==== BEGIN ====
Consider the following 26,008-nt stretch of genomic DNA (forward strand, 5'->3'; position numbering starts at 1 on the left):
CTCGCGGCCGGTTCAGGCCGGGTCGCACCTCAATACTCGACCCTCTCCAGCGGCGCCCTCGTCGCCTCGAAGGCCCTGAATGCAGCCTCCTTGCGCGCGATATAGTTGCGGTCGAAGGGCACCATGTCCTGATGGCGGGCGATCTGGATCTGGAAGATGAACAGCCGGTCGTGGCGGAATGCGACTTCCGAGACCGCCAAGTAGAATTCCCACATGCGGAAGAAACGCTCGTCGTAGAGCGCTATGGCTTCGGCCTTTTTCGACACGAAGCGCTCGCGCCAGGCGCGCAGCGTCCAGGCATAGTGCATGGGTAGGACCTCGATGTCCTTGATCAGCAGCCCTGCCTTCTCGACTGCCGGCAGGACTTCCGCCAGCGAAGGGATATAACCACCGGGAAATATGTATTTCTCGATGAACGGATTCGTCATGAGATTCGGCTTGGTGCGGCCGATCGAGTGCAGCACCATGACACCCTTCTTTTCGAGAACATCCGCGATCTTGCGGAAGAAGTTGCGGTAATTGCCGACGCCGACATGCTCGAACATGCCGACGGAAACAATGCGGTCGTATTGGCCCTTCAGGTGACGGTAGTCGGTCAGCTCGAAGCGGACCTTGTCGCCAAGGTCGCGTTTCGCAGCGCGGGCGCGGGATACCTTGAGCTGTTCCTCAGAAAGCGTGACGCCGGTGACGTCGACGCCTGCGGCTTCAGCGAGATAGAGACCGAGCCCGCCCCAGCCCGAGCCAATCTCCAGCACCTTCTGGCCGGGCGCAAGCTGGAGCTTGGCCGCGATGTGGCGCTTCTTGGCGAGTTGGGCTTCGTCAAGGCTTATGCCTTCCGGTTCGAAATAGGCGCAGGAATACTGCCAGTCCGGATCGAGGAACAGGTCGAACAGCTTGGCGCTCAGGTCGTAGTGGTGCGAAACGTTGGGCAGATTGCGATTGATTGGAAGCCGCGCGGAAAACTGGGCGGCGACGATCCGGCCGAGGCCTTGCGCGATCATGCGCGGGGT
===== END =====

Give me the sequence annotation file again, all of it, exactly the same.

Consider the following 26,008-nt stretch of genomic DNA (forward strand, 5'->3'; position numbering starts at 1 on the left):
CTCGCGGCCGGTTCAGGCCGGGTCGCACCTCAATACTCGACCCTCTCCAGCGGCGCCCTCGTCGCCTCGAAGGCCCTGAATGCAGCCTCCTTGCGCGCGATATAGTTGCGGTCGAAGGGCACCATGTCCTGATGGCGGGCGATCTGGATCTGGAAGATGAACAGCCGGTCGTGGCGGAATGCGACTTCCGAGACCGCCAAGTAGAATTCCCACATGCGGAAGAAACGCTCGTCGTAGAGCGCTATGGCTTCGGCCTTTTTCGACACGAAGCGCTCGCGCCAGGCGCGCAGCGTCCAGGCATAGTGCATGGGTAGGACCTCGATGTCCTTGATCAGCAGCCCTGCCTTCTCGACTGCCGGCAGGACTTCCGCCAGCGAAGGGATATAACCACCGGGAAATATGTATTTCTCGATGAACGGATTCGTCATGAGATTCGGCTTGGTGCGGCCGATCGAGTGCAGCACCATGACACCCTTCTTTTCGAGAACATCCGCGATCTTGCGGAAGAAGTTGCGGTAATTGCCGACGCCGACATGCTCGAACATGCCGACGGAAACAATGCGGTCGTATTGGCCCTTCAGGTGACGGTAGTCGGTCAGCTCGAAGCGGACCTTGTCGCCAAGGTCGCGTTTCGCAGCGCGGGCGCGGGATACCTTGAGCTGTTCCTCAGAAAGCGTGACGCCGGTGACGTCGACGCCTGCGGCTTCAGCGAGATAGAGACCGAGCCCGCCCCAGCCCGAGCCAATCTCCAGCACCTTCTGGCCGGGCGCAAGCTGGAGCTTGGCCGCGATGTGGCGCTTCTTGGCGAGTTGGGCTTCGTCAAGGCTTATGCCTTCCGGTTCGAAATAGGCGCAGGAATACTGCCAGTCCGGATCGAGGAACAGGTCGAACAGCTTGGCGCTCAGGTCGTAGTGGTGCGAAACGTTGGGCAGATTGCGATTGATTGGAAGCCGCGCGGAAAACTGGGCGGCGACGATCCGGCCGAGGCCTTGCGCGATCATGCGCGGGGT